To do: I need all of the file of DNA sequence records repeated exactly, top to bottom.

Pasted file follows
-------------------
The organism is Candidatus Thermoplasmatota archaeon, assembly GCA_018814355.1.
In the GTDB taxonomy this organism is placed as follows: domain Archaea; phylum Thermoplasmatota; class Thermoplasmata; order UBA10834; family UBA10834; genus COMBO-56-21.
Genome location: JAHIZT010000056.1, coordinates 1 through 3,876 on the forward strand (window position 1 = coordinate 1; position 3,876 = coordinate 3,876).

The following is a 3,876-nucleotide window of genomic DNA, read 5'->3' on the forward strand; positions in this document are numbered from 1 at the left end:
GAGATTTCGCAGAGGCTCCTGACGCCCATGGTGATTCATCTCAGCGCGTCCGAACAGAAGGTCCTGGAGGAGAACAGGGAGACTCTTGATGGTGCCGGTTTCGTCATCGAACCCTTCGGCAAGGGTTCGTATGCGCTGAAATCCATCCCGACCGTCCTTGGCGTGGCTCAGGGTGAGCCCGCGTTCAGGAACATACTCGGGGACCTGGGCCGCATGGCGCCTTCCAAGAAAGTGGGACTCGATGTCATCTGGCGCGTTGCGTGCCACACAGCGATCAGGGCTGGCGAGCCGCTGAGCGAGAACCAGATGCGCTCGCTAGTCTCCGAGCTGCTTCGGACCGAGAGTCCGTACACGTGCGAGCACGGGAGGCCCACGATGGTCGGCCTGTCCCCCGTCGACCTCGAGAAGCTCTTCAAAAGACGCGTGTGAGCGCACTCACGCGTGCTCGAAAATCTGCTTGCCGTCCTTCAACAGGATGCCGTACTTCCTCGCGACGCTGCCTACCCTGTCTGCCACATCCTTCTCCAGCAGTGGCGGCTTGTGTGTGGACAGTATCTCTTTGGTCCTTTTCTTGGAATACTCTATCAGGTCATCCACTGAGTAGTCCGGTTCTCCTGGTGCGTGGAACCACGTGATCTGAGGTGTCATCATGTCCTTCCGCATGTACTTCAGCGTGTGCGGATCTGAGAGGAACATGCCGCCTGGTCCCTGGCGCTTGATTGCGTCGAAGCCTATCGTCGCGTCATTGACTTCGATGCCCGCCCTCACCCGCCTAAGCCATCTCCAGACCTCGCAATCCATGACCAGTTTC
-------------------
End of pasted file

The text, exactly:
The organism is Candidatus Thermoplasmatota archaeon, assembly GCA_018814355.1.
In the GTDB taxonomy this organism is placed as follows: domain Archaea; phylum Thermoplasmatota; class Thermoplasmata; order UBA10834; family UBA10834; genus COMBO-56-21.
Genome location: JAHIZT010000056.1, coordinates 1 through 3,876 on the forward strand (window position 1 = coordinate 1; position 3,876 = coordinate 3,876).

The following is a 3,876-nucleotide window of genomic DNA, read 5'->3' on the forward strand; positions in this document are numbered from 1 at the left end:
GAGATTTCGCAGAGGCTCCTGACGCCCATGGTGATTCATCTCAGCGCGTCCGAACAGAAGGTCCTGGAGGAGAACAGGGAGACTCTTGATGGTGCCGGTTTCGTCATCGAACCCTTCGGCAAGGGTTCGTATGCGCTGAAATCCATCCCGACCGTCCTTGGCGTGGCTCAGGGTGAGCCCGCGTTCAGGAACATACTCGGGGACCTGGGCCGCATGGCGCCTTCCAAGAAAGTGGGACTCGATGTCATCTGGCGCGTTGCGTGCCACACAGCGATCAGGGCTGGCGAGCCGCTGAGCGAGAACCAGATGCGCTCGCTAGTCTCCGAGCTGCTTCGGACCGAGAGTCCGTACACGTGCGAGCACGGGAGGCCCACGATGGTCGGCCTGTCCCCCGTCGACCTCGAGAAGCTCTTCAAAAGACGCGTGTGAGCGCACTCACGCGTGCTCGAAAATCTGCTTGCCGTCCTTCAACAGGATGCCGTACTTCCTCGCGACGCTGCCTACCCTGTCTGCCACATCCTTCTCCAGCAGTGGCGGCTTGTGTGTGGACAGTATCTCTTTGGTCCTTTTCTTGGAATACTCTATCAGGTCATCCACTGAGTAGTCCGGTTCTCCTGGTGCGTGGAACCACGTGATCTGAGGTGTCATCATGTCCTTCCGCATGTACTTCAGCGTGTGCGGATCTGAGAGGAACATGCCGCCTGGTCCCTGGCGCTTGATTGCGTCGAAGCCTATCGTCGCGTCATTGACTTCGATGCCCGCCCTCACCCGCCTAAGCCATCTCCAGACCTCGCAATCCATGACCAGTTTC